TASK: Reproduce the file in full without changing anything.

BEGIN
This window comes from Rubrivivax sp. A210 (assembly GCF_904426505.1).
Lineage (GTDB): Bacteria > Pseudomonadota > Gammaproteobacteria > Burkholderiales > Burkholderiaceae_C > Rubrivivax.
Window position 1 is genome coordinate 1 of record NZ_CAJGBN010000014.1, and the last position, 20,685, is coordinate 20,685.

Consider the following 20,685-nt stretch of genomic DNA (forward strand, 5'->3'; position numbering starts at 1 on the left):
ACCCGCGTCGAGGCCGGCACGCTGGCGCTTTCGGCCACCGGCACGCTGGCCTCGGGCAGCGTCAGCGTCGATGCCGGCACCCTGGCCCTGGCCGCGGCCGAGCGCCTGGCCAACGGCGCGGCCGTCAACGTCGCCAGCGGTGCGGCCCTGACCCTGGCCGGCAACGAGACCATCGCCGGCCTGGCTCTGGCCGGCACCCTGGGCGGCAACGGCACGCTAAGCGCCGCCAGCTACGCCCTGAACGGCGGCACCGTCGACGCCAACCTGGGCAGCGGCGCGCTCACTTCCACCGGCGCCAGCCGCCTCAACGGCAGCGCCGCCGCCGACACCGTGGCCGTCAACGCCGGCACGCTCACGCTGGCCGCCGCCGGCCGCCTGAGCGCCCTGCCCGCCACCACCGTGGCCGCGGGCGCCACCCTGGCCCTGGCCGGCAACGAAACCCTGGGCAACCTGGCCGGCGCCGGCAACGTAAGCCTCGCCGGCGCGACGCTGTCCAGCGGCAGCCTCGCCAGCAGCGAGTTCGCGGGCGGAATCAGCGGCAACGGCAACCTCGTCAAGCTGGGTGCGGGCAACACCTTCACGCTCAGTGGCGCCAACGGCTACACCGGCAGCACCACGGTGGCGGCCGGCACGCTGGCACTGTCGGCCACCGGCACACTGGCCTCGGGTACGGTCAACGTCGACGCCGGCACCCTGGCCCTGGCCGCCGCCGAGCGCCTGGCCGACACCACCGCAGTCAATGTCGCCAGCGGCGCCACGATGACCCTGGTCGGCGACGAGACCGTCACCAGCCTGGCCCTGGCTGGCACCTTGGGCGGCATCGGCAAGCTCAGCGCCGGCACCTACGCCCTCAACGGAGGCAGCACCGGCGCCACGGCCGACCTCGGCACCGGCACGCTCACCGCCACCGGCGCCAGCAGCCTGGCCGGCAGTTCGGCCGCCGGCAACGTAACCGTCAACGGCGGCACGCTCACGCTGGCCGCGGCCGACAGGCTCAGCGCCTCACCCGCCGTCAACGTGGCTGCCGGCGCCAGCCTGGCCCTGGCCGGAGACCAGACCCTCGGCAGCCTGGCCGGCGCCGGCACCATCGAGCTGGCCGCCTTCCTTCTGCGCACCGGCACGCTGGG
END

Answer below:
This window comes from Rubrivivax sp. A210 (assembly GCF_904426505.1).
Lineage (GTDB): Bacteria > Pseudomonadota > Gammaproteobacteria > Burkholderiales > Burkholderiaceae_C > Rubrivivax.
Window position 1 is genome coordinate 1 of record NZ_CAJGBN010000014.1, and the last position, 20,685, is coordinate 20,685.

Consider the following 20,685-nt stretch of genomic DNA (forward strand, 5'->3'; position numbering starts at 1 on the left):
ACCCGCGTCGAGGCCGGCACGCTGGCGCTTTCGGCCACCGGCACGCTGGCCTCGGGCAGCGTCAGCGTCGATGCCGGCACCCTGGCCCTGGCCGCGGCCGAGCGCCTGGCCAACGGCGCGGCCGTCAACGTCGCCAGCGGTGCGGCCCTGACCCTGGCCGGCAACGAGACCATCGCCGGCCTGGCTCTGGCCGGCACCCTGGGCGGCAACGGCACGCTAAGCGCCGCCAGCTACGCCCTGAACGGCGGCACCGTCGACGCCAACCTGGGCAGCGGCGCGCTCACTTCCACCGGCGCCAGCCGCCTCAACGGCAGCGCCGCCGCCGACACCGTGGCCGTCAACGCCGGCACGCTCACGCTGGCCGCCGCCGGCCGCCTGAGCGCCCTGCCCGCCACCACCGTGGCCGCGGGCGCCACCCTGGCCCTGGCCGGCAACGAAACCCTGGGCAACCTGGCCGGCGCCGGCAACGTAAGCCTCGCCGGCGCGACGCTGTCCAGCGGCAGCCTCGCCAGCAGCGAGTTCGCGGGCGGAATCAGCGGCAACGGCAACCTCGTCAAGCTGGGTGCGGGCAACACCTTCACGCTCAGTGGCGCCAACGGCTACACCGGCAGCACCACGGTGGCGGCCGGCACGCTGGCACTGTCGGCCACCGGCACACTGGCCTCGGGTACGGTCAACGTCGACGCCGGCACCCTGGCCCTGGCCGCCGCCGAGCGCCTGGCCGACACCACCGCAGTCAATGTCGCCAGCGGCGCCACGATGACCCTGGTCGGCGACGAGACCGTCACCAGCCTGGCCCTGGCTGGCACCTTGGGCGGCATCGGCAAGCTCAGCGCCGGCACCTACGCCCTCAACGGAGGCAGCACCGGCGCCACGGCCGACCTCGGCACCGGCACGCTCACCGCCACCGGCGCCAGCAGCCTGGCCGGCAGTTCGGCCGCCGGCAACGTAACCGTCAACGGCGGCACGCTCACGCTGGCCGCGGCCGACAGGCTCAGCGCCTCACCCGCCGTCAACGTGGCTGCCGGCGCCAGCCTGGCCCTGGCCGGAGACCAGACCCTCGGCAGCCTGGCCGGCGCCGGCACCATCGAGCTGGCCGCCTTCCTTCTGCGCACCGGCACGCTGGG